Thank you for this post AND for the reminder that it’s OK to take it easy sometimes. Sometimes depression seems like such a personal failure (that mean-voiced message, of course, is part of the depression). And taking care of oneself (making time to rest and take good care of one’s bod)seems so indulgent. Your reminder feels like permission that it’s not optional. We who struggle with mental health issues must take care of ourselves. I am SO grateful that I discovered your book and your site. Depression’s such a lonely gig, and your empathy and humor and honesty is invaluable.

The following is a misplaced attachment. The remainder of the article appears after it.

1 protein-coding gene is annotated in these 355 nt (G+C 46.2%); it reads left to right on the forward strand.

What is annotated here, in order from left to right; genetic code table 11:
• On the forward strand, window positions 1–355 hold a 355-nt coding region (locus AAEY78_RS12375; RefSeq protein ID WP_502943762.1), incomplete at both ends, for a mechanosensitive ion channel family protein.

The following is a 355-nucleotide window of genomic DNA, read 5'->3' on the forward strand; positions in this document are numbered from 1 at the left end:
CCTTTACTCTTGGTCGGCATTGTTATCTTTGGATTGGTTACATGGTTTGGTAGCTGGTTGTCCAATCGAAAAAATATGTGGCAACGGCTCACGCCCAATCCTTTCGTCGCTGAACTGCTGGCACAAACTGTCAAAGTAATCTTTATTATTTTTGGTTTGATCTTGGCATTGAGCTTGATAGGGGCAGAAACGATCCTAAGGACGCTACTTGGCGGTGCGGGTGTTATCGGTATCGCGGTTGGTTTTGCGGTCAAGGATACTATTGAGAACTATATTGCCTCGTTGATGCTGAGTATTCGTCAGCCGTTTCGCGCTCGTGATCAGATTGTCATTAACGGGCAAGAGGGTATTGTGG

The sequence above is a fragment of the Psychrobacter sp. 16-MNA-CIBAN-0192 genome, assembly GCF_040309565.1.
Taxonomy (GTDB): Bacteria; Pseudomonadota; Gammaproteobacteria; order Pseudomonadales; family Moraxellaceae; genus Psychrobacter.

• http://avoidingkim.wordpress.com Kim

    Therese,

    I just found your site this weekend — you are the ray of light in my Pit-O-Doom… ;-) It is so refreshing to find that I’m not the only completely depressed person who manages to cope with mental illness with writing and humor…. Dark humor, but humor nonetheless.

    I think I found you because I read something you wrote about Diet Coke – my current drug of choice – and how it can contribute to depression. I had the same reaction to this news that you did — “awesome. another thing I can’t do/drink.” You mentioned that you have been in recovery for 20+ years. My Mom just celebrated her 21st “birthday” in recovery. Her sobriety is the best gift that she could have ever given to me (and my siblings, and my son, and herself) and I am forever grateful to the support system she found in AA. Anyway, not sure why I’m writing this, just wanted you to know that you are giving your children and family a huge gift with your sobriety.